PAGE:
URBAN ZOO PROJECT: The 99 Household Study
The 99 households study is now well under way, with sampling being carried out across a range of neighbourhoods in Nairobi. Each week the team targets a different sub-location, where three house-holds are recruited; two with different types of livestock and a third which does not keep any livestock species. Our team of clinical officers and vets collect samples from all human members of the house-hold, along with samples from livestock present, from the general household environment and from any animal source foods in the home. In addition, the wildlife team trap and sample rodents, wild birds, bats, primates and small carnivores in the vicinity.
Sampling a household is intensive, and participants not only consent to donate their faeces to the study, but also give up a good portion of their time, answering questionnaires, aiding the sampling by handling their livestock, and providing access to their property at all hours to allow checking of rodent traps. As such, only three households are sampled in a week, but after 8 weeks more than 400 samples have already been collected.
All samples are sent to our two collaborating laboratories at KEMRI and the University of Nairobi, where they are cultured to grow E.coli bacteria, the primary focus of the study. Multiple individual bacterial colonies are selected from the first culture to go forward for purification and further testing. This means that each animal, human or environmental sample taken in the field can generate up to five subsequent bacterial isolates, and so the number of colonies in the collection is increasing rapidly.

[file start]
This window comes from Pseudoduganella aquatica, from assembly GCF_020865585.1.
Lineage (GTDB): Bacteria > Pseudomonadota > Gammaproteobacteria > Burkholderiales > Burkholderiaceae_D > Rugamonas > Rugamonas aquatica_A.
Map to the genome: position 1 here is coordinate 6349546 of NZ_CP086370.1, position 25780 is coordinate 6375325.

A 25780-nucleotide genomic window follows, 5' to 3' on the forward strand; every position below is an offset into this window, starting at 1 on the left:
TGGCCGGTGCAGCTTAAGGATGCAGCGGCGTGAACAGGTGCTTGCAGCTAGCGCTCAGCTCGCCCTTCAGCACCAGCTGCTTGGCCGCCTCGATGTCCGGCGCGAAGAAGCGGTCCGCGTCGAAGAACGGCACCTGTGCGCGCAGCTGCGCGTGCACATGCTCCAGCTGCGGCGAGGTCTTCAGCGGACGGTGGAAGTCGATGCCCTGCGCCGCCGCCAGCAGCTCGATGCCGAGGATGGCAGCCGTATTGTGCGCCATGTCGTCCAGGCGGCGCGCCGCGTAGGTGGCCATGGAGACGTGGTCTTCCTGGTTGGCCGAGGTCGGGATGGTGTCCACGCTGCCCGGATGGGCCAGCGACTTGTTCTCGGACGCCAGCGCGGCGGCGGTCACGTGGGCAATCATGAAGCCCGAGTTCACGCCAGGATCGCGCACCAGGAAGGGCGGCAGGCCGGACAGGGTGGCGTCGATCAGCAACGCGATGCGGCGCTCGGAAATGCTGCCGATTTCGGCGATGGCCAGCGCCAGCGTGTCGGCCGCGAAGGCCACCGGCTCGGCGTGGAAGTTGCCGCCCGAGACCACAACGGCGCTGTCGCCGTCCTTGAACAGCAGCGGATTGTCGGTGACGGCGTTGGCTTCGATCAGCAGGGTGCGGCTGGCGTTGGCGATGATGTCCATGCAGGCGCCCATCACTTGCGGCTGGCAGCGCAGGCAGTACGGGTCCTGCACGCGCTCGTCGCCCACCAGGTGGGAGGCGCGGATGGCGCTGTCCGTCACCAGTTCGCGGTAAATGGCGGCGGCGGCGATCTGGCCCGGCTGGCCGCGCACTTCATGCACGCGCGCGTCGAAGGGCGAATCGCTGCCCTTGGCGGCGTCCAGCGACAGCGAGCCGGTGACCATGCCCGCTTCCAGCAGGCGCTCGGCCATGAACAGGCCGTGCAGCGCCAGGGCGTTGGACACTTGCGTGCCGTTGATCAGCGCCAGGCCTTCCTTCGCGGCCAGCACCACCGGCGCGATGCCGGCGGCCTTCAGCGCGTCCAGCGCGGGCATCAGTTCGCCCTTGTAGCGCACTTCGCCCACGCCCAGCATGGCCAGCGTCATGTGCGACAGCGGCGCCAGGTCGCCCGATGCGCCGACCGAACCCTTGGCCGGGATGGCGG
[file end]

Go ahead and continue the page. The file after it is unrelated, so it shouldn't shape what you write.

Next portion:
Genetic data from the bacterial samples will allow us to study similarities and differences between these normal bacteria carried by individuals, and how they can be shared between humans, animals and the environment. The questionnaire data collected, among other things, builds on the project’s previous work on value chains, and will allow us to assess how these consumers from a range of social strata are connected to the various value chains that exist in Nairobi for meat and animal products.
A great deal of work has led up to the start of this study, including developing strate-gies for finding participants to represent a diverse section of the city, developing sampling and laboratory protocols, and designing the electronic data capture sys-tems used in the field and laboratories. Everyone involved is delighted that things are now up and running and our colleagues in the UK are eagerly waiting for the first shipment of bacterial DNA to arrive. Watch our blog space!
This article has been written by Judy Bettridge (Post Doc under the 99HH Study, based jointly between the University of Liverpool, UK and International Livestock Research Institute (ILRI) in Kenya).
Using tablet to collect data
Sampling a rabbit in Makongeni
Field team in one of the sampling sites
Sampling the environment
Microbiology plates in readiness for culturing samples